By Mark Gokavi
Dayton Daily News
FAIRBORN, Ohio — Cancel that service call to DP&L. Turns out the power outage was just temporary at the Nutter Center.
The Dayton Bombers tried in vain to score on the power play during Sunday’s game (0 for 7) and early Tuesday. Pass, pass, pass, turnover. That’s how the Bombers have been for much of their home dates against Florida in the ECHL’s American Conference Finals.
“We like to try and overdo it a little bit,” Dayton defenseman Brad Farynuk said. “We don’t really have the skill that a team like Florida has.
“We’ve got to keep simple plays and keep pucks tape-to-tape. I thought we did better the last two periods.”
After a 0-for-12 combined skid in Games 4 and 5, Farynuk scored from the left circle against Everblades goalie Craig Kowalski late in Tuesday night’s second period to pull the Bombers within a goal.
That helped Dayton rally for a 4-2 victory, highlighted by a 5-on-3 power play game-winner from captain Greg Labenski.
“You couldn’t overstate how big that was,” Bombers coach Don MacAdam said. “If you blow that, now you’re giving mental momentum to Florida along with really taking the wind out of your sails.”
Dayton finished 2 for 8 with the man advantage to improve to 5 of 34 (14.7 percent) against the Everblades.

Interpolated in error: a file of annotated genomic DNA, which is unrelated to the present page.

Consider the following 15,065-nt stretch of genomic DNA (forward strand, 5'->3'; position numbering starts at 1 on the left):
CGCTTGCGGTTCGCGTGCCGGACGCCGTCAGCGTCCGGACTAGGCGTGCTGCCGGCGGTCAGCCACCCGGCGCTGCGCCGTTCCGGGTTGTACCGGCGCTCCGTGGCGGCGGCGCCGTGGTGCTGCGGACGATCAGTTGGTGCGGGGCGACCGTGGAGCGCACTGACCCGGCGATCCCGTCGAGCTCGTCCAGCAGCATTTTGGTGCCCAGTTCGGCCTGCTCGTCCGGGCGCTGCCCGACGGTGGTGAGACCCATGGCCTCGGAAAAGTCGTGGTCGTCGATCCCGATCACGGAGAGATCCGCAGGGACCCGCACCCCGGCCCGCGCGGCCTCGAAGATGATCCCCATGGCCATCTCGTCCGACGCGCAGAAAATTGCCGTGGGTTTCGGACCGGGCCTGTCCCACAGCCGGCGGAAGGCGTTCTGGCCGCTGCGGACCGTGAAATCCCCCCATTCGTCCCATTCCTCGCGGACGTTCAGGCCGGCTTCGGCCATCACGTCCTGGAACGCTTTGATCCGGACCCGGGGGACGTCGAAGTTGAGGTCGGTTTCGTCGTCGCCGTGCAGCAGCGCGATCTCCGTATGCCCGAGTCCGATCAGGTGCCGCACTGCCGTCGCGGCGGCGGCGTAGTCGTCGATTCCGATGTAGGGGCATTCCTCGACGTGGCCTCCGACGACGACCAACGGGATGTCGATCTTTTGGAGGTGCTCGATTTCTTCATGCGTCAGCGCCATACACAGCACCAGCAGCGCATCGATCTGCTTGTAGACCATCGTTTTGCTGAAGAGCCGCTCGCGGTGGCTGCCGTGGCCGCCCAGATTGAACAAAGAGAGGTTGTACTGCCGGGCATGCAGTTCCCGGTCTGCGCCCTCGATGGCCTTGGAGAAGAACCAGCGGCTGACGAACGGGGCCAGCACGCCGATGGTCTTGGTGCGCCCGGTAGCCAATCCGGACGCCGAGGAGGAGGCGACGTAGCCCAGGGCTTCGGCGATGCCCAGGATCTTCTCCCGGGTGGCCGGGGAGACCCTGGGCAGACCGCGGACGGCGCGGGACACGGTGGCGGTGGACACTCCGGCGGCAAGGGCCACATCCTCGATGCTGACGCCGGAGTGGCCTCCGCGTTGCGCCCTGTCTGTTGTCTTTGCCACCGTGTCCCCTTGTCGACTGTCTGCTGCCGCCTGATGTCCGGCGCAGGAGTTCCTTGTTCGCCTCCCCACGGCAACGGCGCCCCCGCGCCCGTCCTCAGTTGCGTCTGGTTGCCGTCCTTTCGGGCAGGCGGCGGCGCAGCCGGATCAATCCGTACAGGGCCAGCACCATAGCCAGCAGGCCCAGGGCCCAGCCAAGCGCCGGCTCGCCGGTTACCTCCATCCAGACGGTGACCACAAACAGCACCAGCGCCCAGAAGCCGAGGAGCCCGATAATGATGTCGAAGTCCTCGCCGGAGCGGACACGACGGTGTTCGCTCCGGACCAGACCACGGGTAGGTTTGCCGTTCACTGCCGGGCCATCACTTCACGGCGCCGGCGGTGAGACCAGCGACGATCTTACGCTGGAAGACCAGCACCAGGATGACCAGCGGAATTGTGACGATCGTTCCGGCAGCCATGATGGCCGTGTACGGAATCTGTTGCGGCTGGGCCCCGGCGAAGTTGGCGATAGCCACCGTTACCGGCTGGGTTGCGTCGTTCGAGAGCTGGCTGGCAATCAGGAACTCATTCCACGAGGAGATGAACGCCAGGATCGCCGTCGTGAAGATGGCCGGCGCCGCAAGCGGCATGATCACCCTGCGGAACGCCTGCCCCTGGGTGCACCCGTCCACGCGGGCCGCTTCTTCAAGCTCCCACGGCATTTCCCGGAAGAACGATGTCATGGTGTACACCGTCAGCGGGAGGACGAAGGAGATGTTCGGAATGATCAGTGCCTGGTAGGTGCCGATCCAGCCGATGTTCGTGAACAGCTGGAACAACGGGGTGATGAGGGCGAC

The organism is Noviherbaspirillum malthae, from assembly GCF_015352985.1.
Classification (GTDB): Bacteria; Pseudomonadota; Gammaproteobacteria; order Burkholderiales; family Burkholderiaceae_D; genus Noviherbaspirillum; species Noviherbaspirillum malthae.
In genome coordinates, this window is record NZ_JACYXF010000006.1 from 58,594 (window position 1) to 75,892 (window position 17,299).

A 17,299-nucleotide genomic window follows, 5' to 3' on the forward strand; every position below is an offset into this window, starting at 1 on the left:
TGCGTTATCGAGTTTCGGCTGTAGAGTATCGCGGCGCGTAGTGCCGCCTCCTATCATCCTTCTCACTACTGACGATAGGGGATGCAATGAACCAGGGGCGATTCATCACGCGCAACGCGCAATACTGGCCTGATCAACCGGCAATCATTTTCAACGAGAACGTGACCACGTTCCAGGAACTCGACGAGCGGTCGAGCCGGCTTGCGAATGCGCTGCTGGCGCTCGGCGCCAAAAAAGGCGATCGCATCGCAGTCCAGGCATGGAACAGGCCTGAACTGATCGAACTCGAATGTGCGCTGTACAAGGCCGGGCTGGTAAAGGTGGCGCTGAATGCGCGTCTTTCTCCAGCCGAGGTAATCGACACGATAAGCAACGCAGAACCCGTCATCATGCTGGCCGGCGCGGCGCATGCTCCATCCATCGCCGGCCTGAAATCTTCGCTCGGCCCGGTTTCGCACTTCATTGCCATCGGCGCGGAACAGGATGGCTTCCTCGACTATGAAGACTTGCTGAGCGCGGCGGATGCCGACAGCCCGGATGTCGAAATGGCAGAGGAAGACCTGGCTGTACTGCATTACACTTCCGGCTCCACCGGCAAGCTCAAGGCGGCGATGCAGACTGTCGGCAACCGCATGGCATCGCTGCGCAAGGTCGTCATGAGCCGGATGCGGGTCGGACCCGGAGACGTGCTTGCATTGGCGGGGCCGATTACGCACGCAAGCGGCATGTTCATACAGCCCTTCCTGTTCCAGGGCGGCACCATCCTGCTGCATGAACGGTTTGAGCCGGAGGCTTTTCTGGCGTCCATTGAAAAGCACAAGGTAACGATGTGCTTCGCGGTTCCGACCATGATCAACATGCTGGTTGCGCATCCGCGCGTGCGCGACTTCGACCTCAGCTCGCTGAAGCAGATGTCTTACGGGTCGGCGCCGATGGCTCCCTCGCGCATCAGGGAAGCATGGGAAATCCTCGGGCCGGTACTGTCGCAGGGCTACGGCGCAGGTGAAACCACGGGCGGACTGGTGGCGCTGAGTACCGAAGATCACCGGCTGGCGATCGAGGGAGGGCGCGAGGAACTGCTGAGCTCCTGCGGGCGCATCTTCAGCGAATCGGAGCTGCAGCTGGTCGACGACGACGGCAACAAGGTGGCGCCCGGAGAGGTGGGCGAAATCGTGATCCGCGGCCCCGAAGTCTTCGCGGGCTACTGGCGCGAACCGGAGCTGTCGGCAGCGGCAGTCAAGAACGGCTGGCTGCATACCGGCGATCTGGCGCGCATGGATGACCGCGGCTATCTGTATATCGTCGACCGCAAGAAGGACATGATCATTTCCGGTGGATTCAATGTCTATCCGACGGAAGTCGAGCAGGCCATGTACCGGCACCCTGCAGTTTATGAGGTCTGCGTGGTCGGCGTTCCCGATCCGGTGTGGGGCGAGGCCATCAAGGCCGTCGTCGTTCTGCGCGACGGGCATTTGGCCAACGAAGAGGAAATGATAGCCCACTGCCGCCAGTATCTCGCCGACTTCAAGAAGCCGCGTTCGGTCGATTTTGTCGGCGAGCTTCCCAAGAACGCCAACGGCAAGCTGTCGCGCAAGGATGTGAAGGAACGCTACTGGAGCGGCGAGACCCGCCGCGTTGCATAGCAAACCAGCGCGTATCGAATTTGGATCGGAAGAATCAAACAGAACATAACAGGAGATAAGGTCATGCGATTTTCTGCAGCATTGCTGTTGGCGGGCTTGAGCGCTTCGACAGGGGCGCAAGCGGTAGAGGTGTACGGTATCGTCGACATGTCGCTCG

“I believe the most important thing for the power play is timely goals,” MacAdam said. “The better your power-play percentage, the better you think it is, but it’s getting goals when you need goals that really makes a difference on the power play. Tonight makes my case.”
During the regular season, Dayton scored on 65 of 394 power plays (16.5 percent), 10th out of 25 teams. Entering Tuesday’s game, the Bombers were 12 of 92 (13 percent) in the postseason.
“You’ve got to focus on what’s in front of you,” Farynuk said. “We don’t dwell on the past. Somebody threw some stat that we were 3-for-something big (26) on the power play (in the series). Every game’s different.”
If the Bombers can get one win in Florida and make the Kelly Cup Finals, they’ll probably need more power-play production. Nothing elaborate is required.
“Don’t look for that great shot on goal,” MacAdam said. “Get the puck to the net and see if you can create something. . . . We try some fancy stuff first and we’re not a fancy team. We’re just not.”